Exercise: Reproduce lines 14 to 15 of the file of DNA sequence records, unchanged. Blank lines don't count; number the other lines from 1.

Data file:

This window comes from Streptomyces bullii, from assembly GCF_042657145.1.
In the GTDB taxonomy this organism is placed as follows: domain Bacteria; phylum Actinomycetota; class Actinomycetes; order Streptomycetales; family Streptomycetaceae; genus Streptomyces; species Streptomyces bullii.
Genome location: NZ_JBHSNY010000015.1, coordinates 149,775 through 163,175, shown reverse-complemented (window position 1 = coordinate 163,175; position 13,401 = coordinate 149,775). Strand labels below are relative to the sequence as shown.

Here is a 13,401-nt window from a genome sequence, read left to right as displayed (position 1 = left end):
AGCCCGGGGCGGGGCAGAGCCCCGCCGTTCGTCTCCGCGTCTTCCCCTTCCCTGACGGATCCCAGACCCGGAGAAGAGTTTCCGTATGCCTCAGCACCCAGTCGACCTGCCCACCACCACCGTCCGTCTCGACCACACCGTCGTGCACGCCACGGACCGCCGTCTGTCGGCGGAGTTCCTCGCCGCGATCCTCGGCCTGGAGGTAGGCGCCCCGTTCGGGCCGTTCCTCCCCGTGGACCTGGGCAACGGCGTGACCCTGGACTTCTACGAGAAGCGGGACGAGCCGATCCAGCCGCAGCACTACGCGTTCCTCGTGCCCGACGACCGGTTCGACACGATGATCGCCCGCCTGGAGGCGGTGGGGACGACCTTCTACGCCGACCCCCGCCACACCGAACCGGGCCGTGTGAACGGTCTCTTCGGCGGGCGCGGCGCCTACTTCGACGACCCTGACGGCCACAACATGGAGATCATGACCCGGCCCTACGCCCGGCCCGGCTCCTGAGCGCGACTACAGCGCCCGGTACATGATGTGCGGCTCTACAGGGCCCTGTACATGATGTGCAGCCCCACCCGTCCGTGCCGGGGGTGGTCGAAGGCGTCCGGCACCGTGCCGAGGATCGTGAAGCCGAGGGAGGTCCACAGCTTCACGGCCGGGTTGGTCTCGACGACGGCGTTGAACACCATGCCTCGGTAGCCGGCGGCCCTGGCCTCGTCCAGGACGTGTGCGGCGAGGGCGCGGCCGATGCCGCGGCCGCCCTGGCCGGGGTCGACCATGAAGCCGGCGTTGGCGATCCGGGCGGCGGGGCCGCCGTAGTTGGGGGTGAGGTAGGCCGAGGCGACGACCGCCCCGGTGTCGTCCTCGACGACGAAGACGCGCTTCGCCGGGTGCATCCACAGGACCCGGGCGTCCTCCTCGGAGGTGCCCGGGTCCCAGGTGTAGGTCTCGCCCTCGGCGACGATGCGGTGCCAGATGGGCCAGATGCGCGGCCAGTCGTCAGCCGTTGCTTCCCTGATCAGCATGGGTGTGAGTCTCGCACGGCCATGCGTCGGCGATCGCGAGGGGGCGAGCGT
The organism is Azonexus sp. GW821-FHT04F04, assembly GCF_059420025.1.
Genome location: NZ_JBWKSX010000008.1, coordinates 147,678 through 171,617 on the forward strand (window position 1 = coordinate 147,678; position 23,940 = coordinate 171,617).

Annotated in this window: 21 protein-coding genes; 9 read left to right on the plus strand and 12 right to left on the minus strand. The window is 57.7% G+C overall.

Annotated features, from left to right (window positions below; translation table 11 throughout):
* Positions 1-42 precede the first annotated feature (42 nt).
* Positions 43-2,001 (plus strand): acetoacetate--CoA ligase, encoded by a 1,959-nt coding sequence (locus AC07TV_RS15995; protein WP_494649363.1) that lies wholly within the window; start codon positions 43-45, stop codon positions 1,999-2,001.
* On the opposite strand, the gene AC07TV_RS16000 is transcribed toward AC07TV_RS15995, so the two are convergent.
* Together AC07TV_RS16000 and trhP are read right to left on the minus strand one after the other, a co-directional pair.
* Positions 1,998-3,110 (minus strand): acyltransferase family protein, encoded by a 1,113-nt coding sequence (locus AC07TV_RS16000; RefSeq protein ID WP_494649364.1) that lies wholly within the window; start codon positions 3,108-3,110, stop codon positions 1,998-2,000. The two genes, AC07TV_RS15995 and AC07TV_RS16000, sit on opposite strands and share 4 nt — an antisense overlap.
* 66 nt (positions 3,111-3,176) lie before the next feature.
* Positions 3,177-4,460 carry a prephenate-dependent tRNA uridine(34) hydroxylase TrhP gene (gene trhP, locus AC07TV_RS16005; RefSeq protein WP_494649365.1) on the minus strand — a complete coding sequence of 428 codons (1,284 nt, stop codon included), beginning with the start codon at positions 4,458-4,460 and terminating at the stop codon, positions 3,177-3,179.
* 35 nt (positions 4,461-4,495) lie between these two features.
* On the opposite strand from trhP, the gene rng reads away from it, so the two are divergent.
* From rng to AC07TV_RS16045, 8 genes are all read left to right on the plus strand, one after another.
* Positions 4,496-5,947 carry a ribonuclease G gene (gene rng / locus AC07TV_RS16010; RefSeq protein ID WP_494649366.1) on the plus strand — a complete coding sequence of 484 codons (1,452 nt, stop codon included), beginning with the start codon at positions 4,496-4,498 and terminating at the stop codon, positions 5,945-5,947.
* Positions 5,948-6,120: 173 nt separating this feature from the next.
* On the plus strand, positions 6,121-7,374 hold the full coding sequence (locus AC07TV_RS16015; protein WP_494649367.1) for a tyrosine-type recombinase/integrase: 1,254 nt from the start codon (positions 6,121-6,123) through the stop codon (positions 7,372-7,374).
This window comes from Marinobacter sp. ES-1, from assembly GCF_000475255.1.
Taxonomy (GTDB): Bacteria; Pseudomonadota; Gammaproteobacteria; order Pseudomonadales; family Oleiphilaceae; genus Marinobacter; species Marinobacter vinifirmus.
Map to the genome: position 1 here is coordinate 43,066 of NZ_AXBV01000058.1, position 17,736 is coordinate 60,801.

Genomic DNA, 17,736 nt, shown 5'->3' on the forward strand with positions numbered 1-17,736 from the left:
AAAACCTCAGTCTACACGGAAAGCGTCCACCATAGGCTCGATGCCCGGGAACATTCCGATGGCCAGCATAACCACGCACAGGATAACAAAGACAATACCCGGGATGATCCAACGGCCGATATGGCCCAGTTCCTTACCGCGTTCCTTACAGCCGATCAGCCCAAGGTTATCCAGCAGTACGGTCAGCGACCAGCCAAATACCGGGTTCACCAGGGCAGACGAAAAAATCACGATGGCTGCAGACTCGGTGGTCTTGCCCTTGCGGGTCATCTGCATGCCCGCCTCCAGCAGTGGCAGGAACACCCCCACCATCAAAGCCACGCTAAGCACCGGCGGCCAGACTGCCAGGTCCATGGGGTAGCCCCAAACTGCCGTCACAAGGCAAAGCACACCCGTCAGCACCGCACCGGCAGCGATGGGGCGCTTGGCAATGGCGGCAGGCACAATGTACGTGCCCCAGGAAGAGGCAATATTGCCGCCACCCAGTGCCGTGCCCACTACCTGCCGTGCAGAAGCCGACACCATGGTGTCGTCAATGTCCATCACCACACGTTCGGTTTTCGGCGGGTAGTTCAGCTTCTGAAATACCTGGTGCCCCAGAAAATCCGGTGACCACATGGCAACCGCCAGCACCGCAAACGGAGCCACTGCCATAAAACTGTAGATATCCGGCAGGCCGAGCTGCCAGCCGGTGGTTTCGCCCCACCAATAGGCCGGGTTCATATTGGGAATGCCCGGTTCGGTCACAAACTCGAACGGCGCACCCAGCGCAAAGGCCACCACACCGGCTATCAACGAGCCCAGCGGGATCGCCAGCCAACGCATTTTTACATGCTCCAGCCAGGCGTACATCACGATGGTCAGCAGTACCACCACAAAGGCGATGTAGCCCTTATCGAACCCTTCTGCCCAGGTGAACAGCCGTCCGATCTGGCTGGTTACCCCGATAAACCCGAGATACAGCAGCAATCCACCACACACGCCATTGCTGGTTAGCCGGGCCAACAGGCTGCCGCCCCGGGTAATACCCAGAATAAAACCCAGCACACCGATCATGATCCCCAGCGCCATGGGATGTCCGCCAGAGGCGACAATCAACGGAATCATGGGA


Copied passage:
* Positions 1,998-3,110 (minus strand): acyltransferase family protein, encoded by a 1,113-nt coding sequence (locus AC07TV_RS16000; RefSeq protein ID WP_494649364.1) that lies wholly within the window; start codon positions 3,108-3,110, stop codon positions 1,998-2,000. The two genes, AC07TV_RS15995 and AC07TV_RS16000, sit on opposite strands and share 4 nt — an antisense overlap.
* 66 nt (positions 3,111-3,176) lie before the next feature.